Erosion tries to destroy the evidence, but geologists crack the case

Ars Technica » Scientific Method 2014-03-12

Cameron River near Yellowknife, Canda

Geologists frequently examine sedimentary rocks in order to reveal the history they record. The materials they contain tell us something about the environment in which they were deposited—a desert playa lake, a muddy river delta, a shallow sea. When rocks erode, we lose their stories.

Using some lucky circumstances and some helpful isotopes, however, researchers at the University of Colorado at Boulder and MIT have managed to reconstruct a surprisingly detailed history of a part of North America, despite the fact that most of the evidence has long since washed away.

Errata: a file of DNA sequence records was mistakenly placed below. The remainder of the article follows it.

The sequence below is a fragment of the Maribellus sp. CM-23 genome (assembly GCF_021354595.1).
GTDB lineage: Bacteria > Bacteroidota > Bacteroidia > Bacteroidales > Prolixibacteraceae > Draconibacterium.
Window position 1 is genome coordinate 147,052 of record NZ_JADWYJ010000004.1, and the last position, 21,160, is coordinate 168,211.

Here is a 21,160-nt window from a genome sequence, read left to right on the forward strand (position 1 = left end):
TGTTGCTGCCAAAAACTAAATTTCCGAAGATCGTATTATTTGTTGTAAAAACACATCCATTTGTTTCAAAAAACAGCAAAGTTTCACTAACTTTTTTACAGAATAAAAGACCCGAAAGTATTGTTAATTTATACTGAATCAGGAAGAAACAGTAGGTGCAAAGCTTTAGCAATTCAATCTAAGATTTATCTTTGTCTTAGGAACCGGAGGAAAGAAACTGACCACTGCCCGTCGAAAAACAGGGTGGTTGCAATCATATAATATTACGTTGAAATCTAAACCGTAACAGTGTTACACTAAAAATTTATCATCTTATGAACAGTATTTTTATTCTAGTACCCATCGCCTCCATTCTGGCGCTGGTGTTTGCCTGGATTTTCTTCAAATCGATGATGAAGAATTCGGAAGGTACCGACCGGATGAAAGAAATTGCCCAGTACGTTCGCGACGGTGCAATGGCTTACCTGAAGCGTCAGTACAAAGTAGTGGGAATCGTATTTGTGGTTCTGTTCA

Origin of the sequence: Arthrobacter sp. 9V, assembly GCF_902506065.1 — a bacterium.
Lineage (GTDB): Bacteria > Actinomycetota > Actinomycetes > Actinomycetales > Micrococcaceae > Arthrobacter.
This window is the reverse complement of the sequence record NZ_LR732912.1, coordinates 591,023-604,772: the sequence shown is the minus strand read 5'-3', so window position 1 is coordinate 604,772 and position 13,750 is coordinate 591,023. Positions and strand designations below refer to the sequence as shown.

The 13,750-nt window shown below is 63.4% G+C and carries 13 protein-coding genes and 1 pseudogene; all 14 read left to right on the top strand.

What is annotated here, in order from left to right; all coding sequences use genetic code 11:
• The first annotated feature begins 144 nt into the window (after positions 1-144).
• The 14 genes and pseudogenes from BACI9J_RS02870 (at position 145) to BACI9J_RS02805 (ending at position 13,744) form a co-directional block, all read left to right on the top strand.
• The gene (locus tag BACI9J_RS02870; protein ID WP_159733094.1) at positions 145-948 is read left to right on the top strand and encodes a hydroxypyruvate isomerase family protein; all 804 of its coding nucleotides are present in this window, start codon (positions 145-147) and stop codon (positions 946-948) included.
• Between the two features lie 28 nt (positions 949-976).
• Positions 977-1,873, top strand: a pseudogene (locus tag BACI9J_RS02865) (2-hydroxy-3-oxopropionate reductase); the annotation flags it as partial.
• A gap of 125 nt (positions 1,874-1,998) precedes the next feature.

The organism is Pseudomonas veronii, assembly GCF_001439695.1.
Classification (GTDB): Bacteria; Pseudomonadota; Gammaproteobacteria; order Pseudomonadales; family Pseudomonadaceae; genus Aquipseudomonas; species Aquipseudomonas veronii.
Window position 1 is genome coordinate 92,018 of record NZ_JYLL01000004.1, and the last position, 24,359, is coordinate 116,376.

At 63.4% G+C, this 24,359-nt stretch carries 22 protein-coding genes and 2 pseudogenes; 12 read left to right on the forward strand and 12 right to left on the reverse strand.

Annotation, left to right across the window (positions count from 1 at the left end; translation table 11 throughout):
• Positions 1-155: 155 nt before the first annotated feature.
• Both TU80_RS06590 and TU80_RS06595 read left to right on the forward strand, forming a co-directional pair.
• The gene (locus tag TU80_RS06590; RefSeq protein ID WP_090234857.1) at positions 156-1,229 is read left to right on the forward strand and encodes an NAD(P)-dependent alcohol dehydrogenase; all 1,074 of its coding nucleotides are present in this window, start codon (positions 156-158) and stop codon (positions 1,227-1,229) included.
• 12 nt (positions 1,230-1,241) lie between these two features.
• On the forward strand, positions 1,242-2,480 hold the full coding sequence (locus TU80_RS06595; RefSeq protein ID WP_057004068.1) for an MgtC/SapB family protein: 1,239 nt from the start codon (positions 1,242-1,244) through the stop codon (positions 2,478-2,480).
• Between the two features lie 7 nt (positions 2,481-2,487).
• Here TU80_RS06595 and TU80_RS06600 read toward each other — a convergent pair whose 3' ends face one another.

The rocks (both lost and still present) being studied came from the area around northwestern Canada’s Great Bear and Great Slave lakes. There, as is the case for much of Canada, igneous and metamorphic rocks from the basement of the continent are found at the surface—the old bones of the Earth have no youthful, sedimentary skin to cover them beyond a thin veneer of lumpy glacial deposits. This basement is made of the building blocks of crust that were smashed together to form the North American continent.

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